Efun adds: “Anytime anything different happens on stage whether it’s one of us smacking another person with the head of the bass or something like that, Rodney is there to either distract from it or he will play on it. Once Calvin from Cryptic Abyss was in the audience and a Darth Vader mask we had on stage went down into the crowd. He picked it up during one of the quieter bits and put his hand out like a force choke. Rodney picked up on it immediately, dropped down and just started choking. So it’s just this quick improvisation that keeps everything in a constant motion.”
Despite their tight gig schedule, Anthony states that the band is intent on making every single show an event worth attending: “We want everyone to feel that we genuinely love doing what we’re doing because we absolutely do. We are having such a blast.” This certainly pays off; during our brunch, the band shares many favourite gig memories with me, from getting a whole crowd to jump to Wall of Flesh at BANG’s Battle of the Bands to receiving home-made biscuits from some fans. Connor explains: “We’re really trying to make sure there are moments in each song that work as centrepiece moments that you can imagine a crowd being connected and active to. It makes the songs infinitely more fun to listen to as a result and they are going to be a lot of fun live.”
Efun remembers: “After we released the EP, there was one moment where a group at the front were just screaming at Rodney. They were going word for word, singing the entire song. It was the first time I ever experienced this kind of moment. I had this weird feeling in my stomach that I’m really humbled by all of this and I’m just ready to keep going.” Connor agrees: “I remember that after a really good set at the Bendi I turned to the guys and said ‘I just realised I’m in the band I’ve always wanted to be in.”
Triple Kill have formed strong friendships with other Australian bands over the years as well — at the first edition of Overdrive’s FORGE Metal Nightclub the band is going to perform alongside Trigger, Witchgrinder and Valhalore. Mackie describes the line-up as “fucking sick”, with Connor adding: “We want that on record.” He goes on: “We are incredibly honoured to be on this line-up. It’s a line-up I would go to if you were to swap us out for any number of Melbourne bands. But I felt this way about pretty much every line-up we’ve had the pleasure of playing on really. I could not think of a better bunch of bands for such a party environment. There are alternative nightclubs around but there has been such a gap, nothing that really caters for dudes like us who just want to listen to Heavy Metal tunes. And now we are getting to be a part of this, which is so cool. “We’ve been playing with the dudes from Trigger since our second gig. And obviously we’re mates with Rick in Witchgrinder (note: Richard Grimm has announced his departure from Witchgrinder after the end of their Australian tour) and we’ve played one show with them. We have played twice with Valhalore. We really like them and they seem to like us as well.”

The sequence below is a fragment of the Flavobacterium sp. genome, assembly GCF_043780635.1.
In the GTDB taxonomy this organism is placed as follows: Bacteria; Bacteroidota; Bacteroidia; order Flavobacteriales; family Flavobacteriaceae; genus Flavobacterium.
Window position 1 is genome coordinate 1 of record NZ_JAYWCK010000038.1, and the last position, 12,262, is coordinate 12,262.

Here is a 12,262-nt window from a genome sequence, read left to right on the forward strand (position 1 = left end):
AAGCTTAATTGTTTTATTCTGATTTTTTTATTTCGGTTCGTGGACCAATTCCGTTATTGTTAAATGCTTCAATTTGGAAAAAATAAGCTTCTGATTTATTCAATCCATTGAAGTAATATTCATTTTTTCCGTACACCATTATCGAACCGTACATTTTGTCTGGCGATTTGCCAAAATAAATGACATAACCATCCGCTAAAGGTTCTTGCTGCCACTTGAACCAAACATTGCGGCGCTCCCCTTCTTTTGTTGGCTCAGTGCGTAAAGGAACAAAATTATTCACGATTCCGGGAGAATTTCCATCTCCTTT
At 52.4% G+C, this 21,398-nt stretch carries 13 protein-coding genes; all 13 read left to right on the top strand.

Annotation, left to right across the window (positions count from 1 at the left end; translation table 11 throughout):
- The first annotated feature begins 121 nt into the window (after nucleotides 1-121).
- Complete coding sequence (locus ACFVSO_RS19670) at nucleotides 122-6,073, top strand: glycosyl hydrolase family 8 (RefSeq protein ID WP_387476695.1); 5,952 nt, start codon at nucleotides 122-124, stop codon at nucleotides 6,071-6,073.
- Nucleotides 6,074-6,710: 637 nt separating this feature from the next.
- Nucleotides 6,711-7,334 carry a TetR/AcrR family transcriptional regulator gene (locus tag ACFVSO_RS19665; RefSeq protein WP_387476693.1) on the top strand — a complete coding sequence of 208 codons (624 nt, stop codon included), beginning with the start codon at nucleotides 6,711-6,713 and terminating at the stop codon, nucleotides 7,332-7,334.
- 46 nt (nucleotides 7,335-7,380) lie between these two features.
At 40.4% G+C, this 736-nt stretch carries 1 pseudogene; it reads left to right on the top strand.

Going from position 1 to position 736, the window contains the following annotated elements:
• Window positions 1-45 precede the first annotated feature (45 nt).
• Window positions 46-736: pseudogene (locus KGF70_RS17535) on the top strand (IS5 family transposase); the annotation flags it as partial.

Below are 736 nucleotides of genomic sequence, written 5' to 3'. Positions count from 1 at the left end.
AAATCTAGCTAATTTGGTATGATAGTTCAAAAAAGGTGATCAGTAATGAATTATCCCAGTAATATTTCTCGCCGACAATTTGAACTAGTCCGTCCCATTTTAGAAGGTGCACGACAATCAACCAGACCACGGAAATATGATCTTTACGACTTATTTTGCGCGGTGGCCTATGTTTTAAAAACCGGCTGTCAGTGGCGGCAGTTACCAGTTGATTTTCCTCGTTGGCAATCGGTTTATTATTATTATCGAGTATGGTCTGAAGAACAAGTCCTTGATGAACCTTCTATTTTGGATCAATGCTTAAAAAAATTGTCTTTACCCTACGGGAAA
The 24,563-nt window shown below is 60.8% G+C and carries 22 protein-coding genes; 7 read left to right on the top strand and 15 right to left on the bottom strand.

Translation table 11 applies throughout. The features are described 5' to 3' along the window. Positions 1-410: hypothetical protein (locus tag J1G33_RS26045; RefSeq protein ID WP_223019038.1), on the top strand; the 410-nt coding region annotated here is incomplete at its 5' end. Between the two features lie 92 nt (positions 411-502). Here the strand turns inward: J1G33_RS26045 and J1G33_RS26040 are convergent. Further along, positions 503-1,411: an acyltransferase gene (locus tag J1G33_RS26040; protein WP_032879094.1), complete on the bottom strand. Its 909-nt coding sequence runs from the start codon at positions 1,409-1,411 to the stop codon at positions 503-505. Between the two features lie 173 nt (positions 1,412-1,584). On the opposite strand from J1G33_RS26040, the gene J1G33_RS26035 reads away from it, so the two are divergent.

Concerning Overdrive, Anthony recalls: “Overdrive has done a lot of things for us. They’ve reviewed our EP in a way that we were able to share it around, they got us in contact for a couple of gigs and set us up with interviews. They even added us to their Heaviest 100 list. We are definitely going to come back to Overdrive PR once we get closer to releasing the new album.” Connor adds: “There are so many people involved who are working so hard to put Overdrive on the map and they’ve done so. That it’s only a year old is hard to believe, it has grown so quickly. I admire the fact that he’s interviewing as many international bands as possible while having them featured alongside Orpheus Omega or other Aussie bands.”
So what are Triple Kill’s Plans for the future? Thinking of Overdrive’s first birthday, I ask the band where they see themselves one year from now — and they certainly show a good combination of ambition and optimism. “We’ll definitely have an album out”, Connor asserts. “We’ll hopefully be writing our album two. I think we’ve got a healthy amount of optimism for this band. It’s not about if we get to do something but rather about when.” Mackie states that touring retains its importance on the band’s agenda, to which Anthony adds: “We’d like to maybe play shows in Europe or Japan. It’s a big dream but I mean we’re shooting for the stars doing what we love.”
Don’t miss out on experiencing Triple Kill as well as Valhalore, Witchgrinder and Trigger live at the FORGE Metal Nightclub on July 14th. Pre-sale tickets are available HERE.